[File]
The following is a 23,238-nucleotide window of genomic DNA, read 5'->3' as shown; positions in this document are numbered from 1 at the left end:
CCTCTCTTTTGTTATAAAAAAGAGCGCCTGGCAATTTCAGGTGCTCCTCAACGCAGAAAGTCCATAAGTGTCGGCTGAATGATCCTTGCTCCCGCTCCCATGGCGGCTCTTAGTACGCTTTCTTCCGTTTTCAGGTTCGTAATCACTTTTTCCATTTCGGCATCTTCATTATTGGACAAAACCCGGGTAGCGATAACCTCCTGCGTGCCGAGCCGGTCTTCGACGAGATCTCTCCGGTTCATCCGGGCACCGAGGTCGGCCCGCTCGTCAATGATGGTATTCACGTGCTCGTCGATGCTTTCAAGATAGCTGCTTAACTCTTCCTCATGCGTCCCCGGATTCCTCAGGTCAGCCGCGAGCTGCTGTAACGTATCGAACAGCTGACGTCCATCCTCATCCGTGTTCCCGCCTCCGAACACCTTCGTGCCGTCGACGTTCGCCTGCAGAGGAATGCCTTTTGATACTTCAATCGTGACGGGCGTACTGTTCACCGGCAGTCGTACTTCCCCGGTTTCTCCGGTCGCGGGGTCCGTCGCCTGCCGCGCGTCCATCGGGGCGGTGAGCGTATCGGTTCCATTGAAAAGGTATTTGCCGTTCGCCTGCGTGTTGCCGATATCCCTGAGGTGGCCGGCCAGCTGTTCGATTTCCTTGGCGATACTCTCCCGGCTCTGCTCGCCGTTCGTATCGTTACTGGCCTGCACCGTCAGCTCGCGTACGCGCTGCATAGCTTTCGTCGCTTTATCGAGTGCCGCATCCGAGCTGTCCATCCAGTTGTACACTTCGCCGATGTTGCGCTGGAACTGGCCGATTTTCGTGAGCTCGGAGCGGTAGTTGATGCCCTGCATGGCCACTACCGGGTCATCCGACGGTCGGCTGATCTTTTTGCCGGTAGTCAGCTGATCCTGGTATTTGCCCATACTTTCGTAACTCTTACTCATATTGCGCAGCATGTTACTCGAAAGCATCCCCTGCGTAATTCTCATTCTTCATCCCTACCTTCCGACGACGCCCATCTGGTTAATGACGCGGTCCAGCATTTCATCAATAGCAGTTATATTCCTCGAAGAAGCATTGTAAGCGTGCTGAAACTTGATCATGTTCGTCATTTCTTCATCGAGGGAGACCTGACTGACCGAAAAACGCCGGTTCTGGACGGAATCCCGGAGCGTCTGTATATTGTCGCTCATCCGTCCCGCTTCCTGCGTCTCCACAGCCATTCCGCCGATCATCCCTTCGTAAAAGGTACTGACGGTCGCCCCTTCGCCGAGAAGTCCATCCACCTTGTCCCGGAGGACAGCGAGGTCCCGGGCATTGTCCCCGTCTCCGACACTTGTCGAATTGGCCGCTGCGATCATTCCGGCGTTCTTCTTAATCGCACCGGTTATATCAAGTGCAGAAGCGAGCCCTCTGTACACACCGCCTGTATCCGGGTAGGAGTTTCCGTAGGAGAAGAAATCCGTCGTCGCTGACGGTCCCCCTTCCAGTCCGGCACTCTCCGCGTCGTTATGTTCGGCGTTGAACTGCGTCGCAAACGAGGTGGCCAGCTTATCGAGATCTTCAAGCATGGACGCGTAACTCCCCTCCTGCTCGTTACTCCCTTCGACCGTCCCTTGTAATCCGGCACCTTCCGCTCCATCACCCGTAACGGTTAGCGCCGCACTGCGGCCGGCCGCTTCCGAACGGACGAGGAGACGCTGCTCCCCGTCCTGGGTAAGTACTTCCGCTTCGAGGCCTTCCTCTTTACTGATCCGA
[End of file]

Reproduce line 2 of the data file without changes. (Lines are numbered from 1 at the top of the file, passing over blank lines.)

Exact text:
CCTCTCTTTTGTTATAAAAAAGAGCGCCTGGCAATTTCAGGTGCTCCTCAACGCAGAAAGTCCATAAGTGTCGGCTGAATGATCCTTGCTCCCGCTCCCATGGCGGCTCTTAGTACGCTTTCTTCCGTTTTCAGGTTCGTAATCACTTTTTCCATTTCGGCATCTTCATTATTGGACAAAACCCGGGTAGCGATAACCTCCTGCGTGCCGAGCCGGTCTTCGACGAGATCTCTCCGGTTCATCCGGGCACCGAGGTCGGCCCGCTCGTCAATGATGGTATTCACGTGCTCGTCGATGCTTTCAAGATAGCTGCTTAACTCTTCCTCATGCGTCCCCGGATTCCTCAGGTCAGCCGCGAGCTGCTGTAACGTATCGAACAGCTGACGTCCATCCTCATCCGTGTTCCCGCCTCCGAACACCTTCGTGCCGTCGACGTTCGCCTGCAGAGGAATGCCTTTTGATACTTCAATCGTGACGGGCGTACTGTTCACCGGCAGTCGTACTTCCCCGGTTTCTCCGGTCGCGGGGTCCGTCGCCTGCCGCGCGTCCATCGGGGCGGTGAGCGTATCGGTTCCATTGAAAAGGTATTTGCCGTTCGCCTGCGTGTTGCCGATATCCCTGAGGTGGCCGGCCAGCTGTTCGATTTCCTTGGCGATACTCTCCCGGCTCTGCTCGCCGTTCGTATCGTTACTGGCCTGCACCGTCAGCTCGCGTACGCGCTGCATAGCTTTCGTCGCTTTATCGAGTGCCGCATCCGAGCTGTCCATCCAGTTGTACACTTCGCCGATGTTGCGCTGGAACTGGCCGATTTTCGTGAGCTCGGAGCGGTAGTTGATGCCCTGCATGGCCACTACCGGGTCATCCGACGGTCGGCTGATCTTTTTGCCGGTAGTCAGCTGATCCTGGTATTTGCCCATACTTTCGTAACTCTTACTCATATTGCGCAGCATGTTACTCGAAAGCATCCCCTGCGTAATTCTCATTCTTCATCCCTACCTTCCGACGACGCCCATCTGGTTAATGACGCGGTCCAGCATTTCATCAATAGCAGTTATATTCCTCGAAGAAGCATTGTAAGCGTGCTGAAACTTGATCATGTTCGTCATTTCTTCATCGAGGGAGACCTGACTGACCGAAAAACGCCGGTTCTGGACGGAATCCCGGAGCGTCTGTATATTGTCGCTCATCCGTCCCGCTTCCTGCGTCTCCACAGCCATTCCGCCGATCATCCCTTCGTAAAAGGTACTGACGGTCGCCCCTTCGCCGAGAAGTCCATCCACCTTGTCCCGGAGGACAGCGAGGTCCCGGGCATTGTCCCCGTCTCCGACACTTGTCGAATTGGCCGCTGCGATCATTCCGGCGTTCTTCTTAATCGCACCGGTTATATCAAGTGCAGAAGCGAGCCCTCTGTACACACCGCCTGTATCCGGGTAGGAGTTTCCGTAGGAGAAGAAATCCGTCGTCGCTGACGGTCCCCCTTCCAGTCCGGCACTCTCCGCGTCGTTATGTTCGGCGTTGAACTGCGTCGCAAACGAGGTGGCCAGCTTATCGAGATCTTCAAGCATGGACGCGTAACTCCCCTCCTGCTCGTTACTCCCTTCGACCGTCCCTTGTAATCCGGCACCTTCCGCTCCATCACCCGTAACGGTTAGCGCCGCACTGCGGCCGGCCGCTTCCGAACGGACGAGGAGACGCTGCTCCCCGTCCTGGGTAAGTACTTCCGCTTCGAGGCCTTCCTCTTTACTGATCCGA